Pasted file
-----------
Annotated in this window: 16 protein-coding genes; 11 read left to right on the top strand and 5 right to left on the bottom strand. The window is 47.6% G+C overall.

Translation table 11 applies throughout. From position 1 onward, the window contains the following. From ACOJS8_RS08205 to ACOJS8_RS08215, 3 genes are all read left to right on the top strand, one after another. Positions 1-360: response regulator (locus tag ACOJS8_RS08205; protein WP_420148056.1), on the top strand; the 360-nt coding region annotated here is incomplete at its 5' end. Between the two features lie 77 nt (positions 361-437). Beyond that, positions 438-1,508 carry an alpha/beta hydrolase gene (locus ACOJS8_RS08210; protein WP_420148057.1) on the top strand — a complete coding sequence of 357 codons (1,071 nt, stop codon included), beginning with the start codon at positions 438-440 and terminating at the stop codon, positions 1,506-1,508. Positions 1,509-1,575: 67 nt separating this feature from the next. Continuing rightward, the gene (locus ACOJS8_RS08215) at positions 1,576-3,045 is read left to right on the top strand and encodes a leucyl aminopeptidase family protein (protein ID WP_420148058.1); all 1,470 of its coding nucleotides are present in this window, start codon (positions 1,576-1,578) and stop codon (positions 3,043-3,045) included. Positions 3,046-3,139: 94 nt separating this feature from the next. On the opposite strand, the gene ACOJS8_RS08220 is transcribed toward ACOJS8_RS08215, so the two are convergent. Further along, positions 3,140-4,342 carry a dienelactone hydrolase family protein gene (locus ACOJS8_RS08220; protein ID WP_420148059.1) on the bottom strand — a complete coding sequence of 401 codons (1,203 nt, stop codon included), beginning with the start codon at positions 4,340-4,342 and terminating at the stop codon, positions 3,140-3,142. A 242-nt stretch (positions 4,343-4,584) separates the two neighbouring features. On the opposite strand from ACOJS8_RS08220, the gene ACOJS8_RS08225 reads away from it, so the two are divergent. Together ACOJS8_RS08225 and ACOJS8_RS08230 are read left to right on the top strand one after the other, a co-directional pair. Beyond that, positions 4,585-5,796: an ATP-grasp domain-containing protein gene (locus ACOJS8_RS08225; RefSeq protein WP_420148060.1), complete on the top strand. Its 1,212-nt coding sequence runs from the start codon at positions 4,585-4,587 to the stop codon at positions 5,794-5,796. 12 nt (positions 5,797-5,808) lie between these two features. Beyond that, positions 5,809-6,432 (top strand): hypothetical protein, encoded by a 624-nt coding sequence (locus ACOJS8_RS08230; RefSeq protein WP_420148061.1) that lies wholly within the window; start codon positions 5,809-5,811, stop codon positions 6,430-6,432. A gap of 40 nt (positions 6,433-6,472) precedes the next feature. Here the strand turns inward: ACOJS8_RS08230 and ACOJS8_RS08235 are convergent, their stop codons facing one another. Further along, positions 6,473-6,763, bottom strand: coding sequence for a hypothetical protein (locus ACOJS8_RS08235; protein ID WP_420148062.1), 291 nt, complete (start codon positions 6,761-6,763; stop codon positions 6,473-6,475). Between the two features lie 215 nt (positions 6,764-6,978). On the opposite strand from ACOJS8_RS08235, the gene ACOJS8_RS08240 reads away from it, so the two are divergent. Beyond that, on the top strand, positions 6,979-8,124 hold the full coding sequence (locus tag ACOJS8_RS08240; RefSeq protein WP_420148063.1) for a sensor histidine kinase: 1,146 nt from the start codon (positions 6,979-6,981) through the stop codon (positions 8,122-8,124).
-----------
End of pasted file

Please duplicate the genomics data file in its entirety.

Annotated in this window: 16 protein-coding genes; 11 read left to right on the top strand and 5 right to left on the bottom strand. The window is 47.6% G+C overall.

Translation table 11 applies throughout. From position 1 onward, the window contains the following. From ACOJS8_RS08205 to ACOJS8_RS08215, 3 genes are all read left to right on the top strand, one after another. Positions 1-360: response regulator (locus tag ACOJS8_RS08205; protein WP_420148056.1), on the top strand; the 360-nt coding region annotated here is incomplete at its 5' end. Between the two features lie 77 nt (positions 361-437). Beyond that, positions 438-1,508 carry an alpha/beta hydrolase gene (locus ACOJS8_RS08210; protein WP_420148057.1) on the top strand — a complete coding sequence of 357 codons (1,071 nt, stop codon included), beginning with the start codon at positions 438-440 and terminating at the stop codon, positions 1,506-1,508. Positions 1,509-1,575: 67 nt separating this feature from the next. Continuing rightward, the gene (locus ACOJS8_RS08215) at positions 1,576-3,045 is read left to right on the top strand and encodes a leucyl aminopeptidase family protein (protein ID WP_420148058.1); all 1,470 of its coding nucleotides are present in this window, start codon (positions 1,576-1,578) and stop codon (positions 3,043-3,045) included. Positions 3,046-3,139: 94 nt separating this feature from the next. On the opposite strand, the gene ACOJS8_RS08220 is transcribed toward ACOJS8_RS08215, so the two are convergent. Further along, positions 3,140-4,342 carry a dienelactone hydrolase family protein gene (locus ACOJS8_RS08220; protein ID WP_420148059.1) on the bottom strand — a complete coding sequence of 401 codons (1,203 nt, stop codon included), beginning with the start codon at positions 4,340-4,342 and terminating at the stop codon, positions 3,140-3,142. A 242-nt stretch (positions 4,343-4,584) separates the two neighbouring features. On the opposite strand from ACOJS8_RS08220, the gene ACOJS8_RS08225 reads away from it, so the two are divergent. Together ACOJS8_RS08225 and ACOJS8_RS08230 are read left to right on the top strand one after the other, a co-directional pair. Beyond that, positions 4,585-5,796: an ATP-grasp domain-containing protein gene (locus ACOJS8_RS08225; RefSeq protein WP_420148060.1), complete on the top strand. Its 1,212-nt coding sequence runs from the start codon at positions 4,585-4,587 to the stop codon at positions 5,794-5,796. 12 nt (positions 5,797-5,808) lie between these two features. Beyond that, positions 5,809-6,432 (top strand): hypothetical protein, encoded by a 624-nt coding sequence (locus ACOJS8_RS08230; RefSeq protein WP_420148061.1) that lies wholly within the window; start codon positions 5,809-5,811, stop codon positions 6,430-6,432. A gap of 40 nt (positions 6,433-6,472) precedes the next feature. Here the strand turns inward: ACOJS8_RS08230 and ACOJS8_RS08235 are convergent, their stop codons facing one another. Further along, positions 6,473-6,763, bottom strand: coding sequence for a hypothetical protein (locus ACOJS8_RS08235; protein ID WP_420148062.1), 291 nt, complete (start codon positions 6,761-6,763; stop codon positions 6,473-6,475). Between the two features lie 215 nt (positions 6,764-6,978). On the opposite strand from ACOJS8_RS08235, the gene ACOJS8_RS08240 reads away from it, so the two are divergent. Beyond that, on the top strand, positions 6,979-8,124 hold the full coding sequence (locus tag ACOJS8_RS08240; RefSeq protein WP_420148063.1) for a sensor histidine kinase: 1,146 nt from the start codon (positions 6,979-6,981) through the stop codon (positions 8,122-8,124).